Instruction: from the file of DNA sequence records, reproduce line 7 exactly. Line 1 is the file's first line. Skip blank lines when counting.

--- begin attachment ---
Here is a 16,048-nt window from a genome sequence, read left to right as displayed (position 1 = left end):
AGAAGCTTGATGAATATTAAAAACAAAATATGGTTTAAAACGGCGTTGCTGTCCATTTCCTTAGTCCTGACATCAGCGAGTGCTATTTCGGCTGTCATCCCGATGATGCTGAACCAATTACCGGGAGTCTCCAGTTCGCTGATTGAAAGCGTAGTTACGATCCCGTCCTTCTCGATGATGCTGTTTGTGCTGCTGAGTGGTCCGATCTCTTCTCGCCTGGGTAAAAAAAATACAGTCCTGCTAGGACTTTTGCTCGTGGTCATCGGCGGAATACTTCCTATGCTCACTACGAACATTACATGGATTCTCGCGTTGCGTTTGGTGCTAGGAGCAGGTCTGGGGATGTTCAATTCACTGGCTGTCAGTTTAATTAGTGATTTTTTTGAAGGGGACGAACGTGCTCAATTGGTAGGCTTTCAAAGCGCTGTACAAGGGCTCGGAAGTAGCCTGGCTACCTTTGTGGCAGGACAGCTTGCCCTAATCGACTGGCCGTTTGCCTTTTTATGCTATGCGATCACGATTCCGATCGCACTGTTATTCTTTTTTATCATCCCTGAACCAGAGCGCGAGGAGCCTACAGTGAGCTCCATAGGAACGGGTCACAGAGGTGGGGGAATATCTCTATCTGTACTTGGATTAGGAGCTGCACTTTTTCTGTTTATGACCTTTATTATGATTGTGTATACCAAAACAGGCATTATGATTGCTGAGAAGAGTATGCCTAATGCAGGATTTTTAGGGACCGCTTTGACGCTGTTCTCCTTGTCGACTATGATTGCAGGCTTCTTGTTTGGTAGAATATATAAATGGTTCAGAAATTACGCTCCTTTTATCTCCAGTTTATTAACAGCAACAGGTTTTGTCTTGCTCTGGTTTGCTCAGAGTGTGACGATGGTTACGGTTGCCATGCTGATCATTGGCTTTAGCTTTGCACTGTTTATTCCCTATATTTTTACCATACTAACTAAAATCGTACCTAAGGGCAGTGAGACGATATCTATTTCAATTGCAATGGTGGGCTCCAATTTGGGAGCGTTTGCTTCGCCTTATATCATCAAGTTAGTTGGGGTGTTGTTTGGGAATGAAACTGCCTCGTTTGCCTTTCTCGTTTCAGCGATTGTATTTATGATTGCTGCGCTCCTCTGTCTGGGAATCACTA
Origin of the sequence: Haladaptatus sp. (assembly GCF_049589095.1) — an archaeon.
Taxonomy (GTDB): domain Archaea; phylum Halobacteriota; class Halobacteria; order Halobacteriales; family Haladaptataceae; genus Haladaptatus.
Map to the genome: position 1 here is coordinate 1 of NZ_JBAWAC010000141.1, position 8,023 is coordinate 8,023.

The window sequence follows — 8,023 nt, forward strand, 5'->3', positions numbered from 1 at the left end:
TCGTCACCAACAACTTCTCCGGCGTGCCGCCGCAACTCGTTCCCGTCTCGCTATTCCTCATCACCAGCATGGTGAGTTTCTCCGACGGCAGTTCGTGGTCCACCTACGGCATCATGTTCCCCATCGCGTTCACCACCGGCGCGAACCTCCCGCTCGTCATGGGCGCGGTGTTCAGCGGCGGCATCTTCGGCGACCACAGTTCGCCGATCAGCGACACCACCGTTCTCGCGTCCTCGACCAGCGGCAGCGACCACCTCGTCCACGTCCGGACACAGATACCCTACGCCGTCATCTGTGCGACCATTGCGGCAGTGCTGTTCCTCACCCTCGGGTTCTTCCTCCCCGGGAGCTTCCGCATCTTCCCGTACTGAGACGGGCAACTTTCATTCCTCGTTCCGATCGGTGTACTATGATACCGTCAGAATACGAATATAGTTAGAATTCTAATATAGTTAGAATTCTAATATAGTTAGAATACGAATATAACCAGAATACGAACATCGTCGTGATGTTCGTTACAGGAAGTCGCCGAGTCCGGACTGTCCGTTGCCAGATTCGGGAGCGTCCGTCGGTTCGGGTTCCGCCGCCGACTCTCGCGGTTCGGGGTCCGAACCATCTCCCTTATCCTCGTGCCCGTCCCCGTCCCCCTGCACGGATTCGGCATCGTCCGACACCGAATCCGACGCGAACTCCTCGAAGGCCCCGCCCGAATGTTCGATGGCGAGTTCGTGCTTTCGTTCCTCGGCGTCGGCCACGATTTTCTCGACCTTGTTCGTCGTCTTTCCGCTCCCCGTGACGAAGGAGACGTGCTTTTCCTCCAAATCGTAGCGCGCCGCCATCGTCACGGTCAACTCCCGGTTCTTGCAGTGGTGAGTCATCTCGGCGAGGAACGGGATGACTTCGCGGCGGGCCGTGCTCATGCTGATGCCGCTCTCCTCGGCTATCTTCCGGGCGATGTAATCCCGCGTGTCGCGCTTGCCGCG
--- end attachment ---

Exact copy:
TCGTCACCAACAACTTCTCCGGCGTGCCGCCGCAACTCGTTCCCGTCTCGCTATTCCTCATCACCAGCATGGTGAGTTTCTCCGACGGCAGTTCGTGGTCCACCTACGGCATCATGTTCCCCATCGCGTTCACCACCGGCGCGAACCTCCCGCTCGTCATGGGCGCGGTGTTCAGCGGCGGCATCTTCGGCGACCACAGTTCGCCGATCAGCGACACCACCGTTCTCGCGTCCTCGACCAGCGGCAGCGACCACCTCGTCCACGTCCGGACACAGATACCCTACGCCGTCATCTGTGCGACCATTGCGGCAGTGCTGTTCCTCACCCTCGGGTTCTTCCTCCCCGGGAGCTTCCGCATCTTCCCGTACTGAGACGGGCAACTTTCATTCCTCGTTCCGATCGGTGTACTATGATACCGTCAGAATACGAATATAGTTAGAATTCTAATATAGTTAGAATTCTAATATAGTTAGAATACGAATATAACCAGAATACGAACATCGTCGTGATGTTCGTTACAGGAAGTCGCCGAGTCCGGACTGTCCGTTGCCAGATTCGGGAGCGTCCGTCGGTTCGGGTTCCGCCGCCGACTCTCGCGGTTCGGGGTCCGAACCATCTCCCTTATCCTCGTGCCCGTCCCCGTCCCCCTGCACGGATTCGGCATCGTCCGACACCGAATCCGACGCGAACTCCTCGAAGGCCCCGCCCGAATGTTCGATGGCGAGTTCGTGCTTTCGTTCCTCGGCGTCGGCCACGATTTTCTCGACCTTGTTCGTCGTCTTTCCGCTCCCCGTGACGAAGGAGACGTGCTTTTCCTCCAAATCGTAGCGCGCCGCCATCGTCACGGTCAACTCCCGGTTCTTGCAGTGGTGAGTCATCTCGGCGAGGAACGGGATGACTTCGCGGCGGGCCGTGCTCATGCTGATGCCGCTCTCCTCGGCTATCTTCCGGGCGATGTAATCCCGCGTGTCGCGCTTGCCGCG